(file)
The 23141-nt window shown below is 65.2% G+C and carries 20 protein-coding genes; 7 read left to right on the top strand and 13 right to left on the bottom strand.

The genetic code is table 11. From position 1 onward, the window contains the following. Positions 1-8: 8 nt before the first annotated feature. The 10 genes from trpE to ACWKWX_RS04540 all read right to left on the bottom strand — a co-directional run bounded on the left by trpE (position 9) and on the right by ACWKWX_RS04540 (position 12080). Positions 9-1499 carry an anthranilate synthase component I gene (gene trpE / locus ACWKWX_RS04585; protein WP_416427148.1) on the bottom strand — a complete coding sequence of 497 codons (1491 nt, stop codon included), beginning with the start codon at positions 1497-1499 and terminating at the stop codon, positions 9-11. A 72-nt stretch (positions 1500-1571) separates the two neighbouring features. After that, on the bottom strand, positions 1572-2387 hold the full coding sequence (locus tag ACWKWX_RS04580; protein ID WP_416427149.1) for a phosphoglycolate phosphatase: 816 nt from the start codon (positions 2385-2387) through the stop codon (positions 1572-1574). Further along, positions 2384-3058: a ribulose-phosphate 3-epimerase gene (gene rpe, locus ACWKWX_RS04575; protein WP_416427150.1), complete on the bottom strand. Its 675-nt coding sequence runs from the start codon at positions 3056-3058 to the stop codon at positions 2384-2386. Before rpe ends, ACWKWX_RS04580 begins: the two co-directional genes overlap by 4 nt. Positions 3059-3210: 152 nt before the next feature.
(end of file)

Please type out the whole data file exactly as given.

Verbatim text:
The 23141-nt window shown below is 65.2% G+C and carries 20 protein-coding genes; 7 read left to right on the top strand and 13 right to left on the bottom strand.

The genetic code is table 11. From position 1 onward, the window contains the following. Positions 1-8: 8 nt before the first annotated feature. The 10 genes from trpE to ACWKWX_RS04540 all read right to left on the bottom strand — a co-directional run bounded on the left by trpE (position 9) and on the right by ACWKWX_RS04540 (position 12080). Positions 9-1499 carry an anthranilate synthase component I gene (gene trpE / locus ACWKWX_RS04585; protein WP_416427148.1) on the bottom strand — a complete coding sequence of 497 codons (1491 nt, stop codon included), beginning with the start codon at positions 1497-1499 and terminating at the stop codon, positions 9-11. A 72-nt stretch (positions 1500-1571) separates the two neighbouring features. After that, on the bottom strand, positions 1572-2387 hold the full coding sequence (locus tag ACWKWX_RS04580; protein ID WP_416427149.1) for a phosphoglycolate phosphatase: 816 nt from the start codon (positions 2385-2387) through the stop codon (positions 1572-1574). Further along, positions 2384-3058: a ribulose-phosphate 3-epimerase gene (gene rpe, locus ACWKWX_RS04575; protein WP_416427150.1), complete on the bottom strand. Its 675-nt coding sequence runs from the start codon at positions 3056-3058 to the stop codon at positions 2384-2386. Before rpe ends, ACWKWX_RS04580 begins: the two co-directional genes overlap by 4 nt. Positions 3059-3210: 152 nt before the next feature.